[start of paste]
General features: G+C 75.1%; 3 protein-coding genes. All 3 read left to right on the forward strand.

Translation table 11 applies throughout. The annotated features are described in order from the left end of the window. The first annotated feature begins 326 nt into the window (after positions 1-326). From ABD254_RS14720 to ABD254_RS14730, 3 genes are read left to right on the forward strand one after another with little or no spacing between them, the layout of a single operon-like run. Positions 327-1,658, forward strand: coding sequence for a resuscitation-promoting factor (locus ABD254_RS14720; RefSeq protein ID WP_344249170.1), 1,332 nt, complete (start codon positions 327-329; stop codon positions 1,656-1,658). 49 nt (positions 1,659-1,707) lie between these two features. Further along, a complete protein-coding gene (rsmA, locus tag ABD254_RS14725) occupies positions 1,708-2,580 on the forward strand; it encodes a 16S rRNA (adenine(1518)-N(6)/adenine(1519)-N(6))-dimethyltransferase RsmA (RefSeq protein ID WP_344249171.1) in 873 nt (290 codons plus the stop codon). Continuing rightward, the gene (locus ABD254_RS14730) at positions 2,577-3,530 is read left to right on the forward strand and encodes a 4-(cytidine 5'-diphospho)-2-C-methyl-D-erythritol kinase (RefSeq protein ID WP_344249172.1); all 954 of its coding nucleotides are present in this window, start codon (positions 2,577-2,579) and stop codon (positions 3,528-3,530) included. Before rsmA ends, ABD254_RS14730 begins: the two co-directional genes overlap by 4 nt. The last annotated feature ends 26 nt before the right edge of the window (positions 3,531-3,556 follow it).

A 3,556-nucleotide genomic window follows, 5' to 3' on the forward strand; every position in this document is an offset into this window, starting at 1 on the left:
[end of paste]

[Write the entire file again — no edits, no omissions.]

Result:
General features: G+C 75.1%; 3 protein-coding genes. All 3 read left to right on the forward strand.

Translation table 11 applies throughout. The annotated features are described in order from the left end of the window. The first annotated feature begins 326 nt into the window (after positions 1-326). From ABD254_RS14720 to ABD254_RS14730, 3 genes are read left to right on the forward strand one after another with little or no spacing between them, the layout of a single operon-like run. Positions 327-1,658, forward strand: coding sequence for a resuscitation-promoting factor (locus ABD254_RS14720; RefSeq protein ID WP_344249170.1), 1,332 nt, complete (start codon positions 327-329; stop codon positions 1,656-1,658). 49 nt (positions 1,659-1,707) lie between these two features. Further along, a complete protein-coding gene (rsmA, locus tag ABD254_RS14725) occupies positions 1,708-2,580 on the forward strand; it encodes a 16S rRNA (adenine(1518)-N(6)/adenine(1519)-N(6))-dimethyltransferase RsmA (RefSeq protein ID WP_344249171.1) in 873 nt (290 codons plus the stop codon). Continuing rightward, the gene (locus ABD254_RS14730) at positions 2,577-3,530 is read left to right on the forward strand and encodes a 4-(cytidine 5'-diphospho)-2-C-methyl-D-erythritol kinase (RefSeq protein ID WP_344249172.1); all 954 of its coding nucleotides are present in this window, start codon (positions 2,577-2,579) and stop codon (positions 3,528-3,530) included. Before rsmA ends, ABD254_RS14730 begins: the two co-directional genes overlap by 4 nt. The last annotated feature ends 26 nt before the right edge of the window (positions 3,531-3,556 follow it).

A 3,556-nucleotide genomic window follows, 5' to 3' on the forward strand; every position in this document is an offset into this window, starting at 1 on the left: